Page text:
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Florida Cabinet returns next week after 7-month hiatus

Gov. Ron DeSantis and the Cabinet have not met in person since Feb. 4, though they held a meeting by phone on May 28.

TALLAHASSEE — Spending more than $9 million to keep 5,200 acres across five counties from development and replacing the chief judge of the state Division of Administrative Hearings are on tap for the first in-person Florida Cabinet meeting in more than seven months.

An agenda released Tuesday for the Sept. 22 meeting doesn’t include a request by Agriculture Commissioner Nikki Fried to discuss state plans for spending federal stimulus money received because of the coronavirus pandemic.

In a letter Friday to Gov. Ron DeSantis, Fried asked for a discussion of state plans to spend federal “CARES Act” dollars and her push to use some of the money for school nutrition programs.

Fried, the only Democrat on the Cabinet, has argued for months that the four statewide elected officials — also including Attorney General Ashley Moody and Chief Financial Officer Jimmy Patronis — should have been jointly coordinating the response to the coronavirus pandemic. She estimated state government has received $4.58 billion from the federal government.

DeSantis and the Cabinet have not met in person since Feb. 4, though they held a meeting by phone on May 28. The governor’s office has pointed to the Capitol being closed to visitors amid the pandemic and a need to keep a safe workplace as reasons for canceling other scheduled Cabinet meetings.

Next week’s agenda includes acquiring conservation easements on five agricultural properties totaling 3,367 acres. Such easements restrict future development while allowing landowners to continue using property for such things as agriculture.

A sixth land deal, for 1,901 acres in Marion County owned by Florida Power & Light, is proposed for acquisition through the Florida Forever Land program at $3.05 million.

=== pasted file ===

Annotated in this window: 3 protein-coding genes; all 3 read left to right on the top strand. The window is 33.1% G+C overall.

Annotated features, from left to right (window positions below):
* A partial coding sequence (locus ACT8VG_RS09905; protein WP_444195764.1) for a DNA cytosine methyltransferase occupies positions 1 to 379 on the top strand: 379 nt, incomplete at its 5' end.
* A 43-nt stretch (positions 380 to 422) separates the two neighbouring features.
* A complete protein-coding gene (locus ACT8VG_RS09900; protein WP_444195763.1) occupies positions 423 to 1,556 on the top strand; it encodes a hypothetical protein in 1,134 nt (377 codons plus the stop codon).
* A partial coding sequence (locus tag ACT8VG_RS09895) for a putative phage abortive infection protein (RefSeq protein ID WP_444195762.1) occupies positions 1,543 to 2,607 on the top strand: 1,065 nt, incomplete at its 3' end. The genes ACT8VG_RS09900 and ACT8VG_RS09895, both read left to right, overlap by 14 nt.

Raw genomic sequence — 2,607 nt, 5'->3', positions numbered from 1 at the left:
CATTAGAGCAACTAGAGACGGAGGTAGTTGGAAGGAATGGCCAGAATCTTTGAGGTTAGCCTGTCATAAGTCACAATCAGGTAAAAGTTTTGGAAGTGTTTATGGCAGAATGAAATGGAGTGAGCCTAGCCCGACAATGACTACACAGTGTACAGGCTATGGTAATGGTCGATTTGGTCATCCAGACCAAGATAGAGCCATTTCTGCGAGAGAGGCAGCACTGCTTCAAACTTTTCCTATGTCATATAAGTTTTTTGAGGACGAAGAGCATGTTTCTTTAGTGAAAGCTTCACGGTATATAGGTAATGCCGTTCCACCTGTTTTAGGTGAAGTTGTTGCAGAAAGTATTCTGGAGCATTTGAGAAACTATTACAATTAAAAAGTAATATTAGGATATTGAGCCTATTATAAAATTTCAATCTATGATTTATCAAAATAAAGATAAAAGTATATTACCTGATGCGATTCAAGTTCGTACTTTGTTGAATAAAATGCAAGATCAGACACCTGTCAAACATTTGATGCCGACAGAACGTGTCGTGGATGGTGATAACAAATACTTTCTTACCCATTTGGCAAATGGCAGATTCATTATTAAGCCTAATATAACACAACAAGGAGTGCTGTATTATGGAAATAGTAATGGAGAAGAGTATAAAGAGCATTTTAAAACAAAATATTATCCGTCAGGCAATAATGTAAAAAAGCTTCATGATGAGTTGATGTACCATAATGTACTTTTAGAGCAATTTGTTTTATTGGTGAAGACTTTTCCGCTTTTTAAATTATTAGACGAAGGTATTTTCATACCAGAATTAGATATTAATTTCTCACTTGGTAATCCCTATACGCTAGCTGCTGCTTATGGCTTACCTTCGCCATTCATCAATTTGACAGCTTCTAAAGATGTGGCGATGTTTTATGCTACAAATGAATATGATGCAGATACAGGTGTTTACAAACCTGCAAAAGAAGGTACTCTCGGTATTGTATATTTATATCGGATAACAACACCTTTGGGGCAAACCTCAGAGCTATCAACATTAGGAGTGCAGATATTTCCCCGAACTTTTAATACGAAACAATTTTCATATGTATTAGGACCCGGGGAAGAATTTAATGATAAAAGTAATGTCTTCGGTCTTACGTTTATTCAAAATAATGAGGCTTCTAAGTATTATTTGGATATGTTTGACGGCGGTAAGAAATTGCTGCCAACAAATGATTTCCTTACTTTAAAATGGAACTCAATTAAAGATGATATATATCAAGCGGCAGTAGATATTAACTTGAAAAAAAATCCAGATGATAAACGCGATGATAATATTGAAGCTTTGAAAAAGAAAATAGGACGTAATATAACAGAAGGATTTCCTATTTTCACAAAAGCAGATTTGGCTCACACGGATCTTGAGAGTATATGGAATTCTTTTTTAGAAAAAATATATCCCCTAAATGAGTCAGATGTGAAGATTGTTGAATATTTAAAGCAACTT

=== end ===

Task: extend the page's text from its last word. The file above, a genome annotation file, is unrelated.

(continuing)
The Florida Power & Light land, comprised of 25 non-contiguous parcels along the Ocklawaha River, is listed in the staff report as providing habitat for such things as Florida black bears and scrub jays. The land may also help complete the Florida National Scenic Trail, a non-motorized trail that crosses several Florida Forever project sites.

Three of the conservation easements would also use Florida Forever money: $891,000 for 380 acres in DeSoto County; $1.35 million for 761 acres in DeSoto County; and $657,000 for 810 acres in Walton County.

The Cabinet is also being asked to draw money from the state’s Rural & Family Lands Protection Program to spend $1.6 million for 668 acres in Okeechobee County and $1.477 million for 748 acres in Highlands County.

State staff members have recommended approval of all six acquisitions.

Also during the meeting, the Cabinet is set to discuss a successor for John MacIver, who resigned as chief judge of the Florida Division of Administrative Hearings in June to become general counsel for Patronis.

The Division of Administrative Hearings is the go-to place for citizens and businesses to redress grievances against state agencies. Decisions issued by administrative law judges are often the first step in lengthy court battles challenging agencies' rules or actions.

MacIver had been the head of the local chapter of The Federalist Society, an influential conservative legal group, before his Cabinet appointment as chief judge last year. Fried opposed MacIver’s selection as chief judge, saying he lacked the experience to oversee the agency.

MacIver created a stir as chief judge when he issued a five-day suspension of Administrative Law Judge John Van Laningham in April for “insubordination and misconduct.” MacIver went unconfirmed by the Republican-dominated Senate this year.

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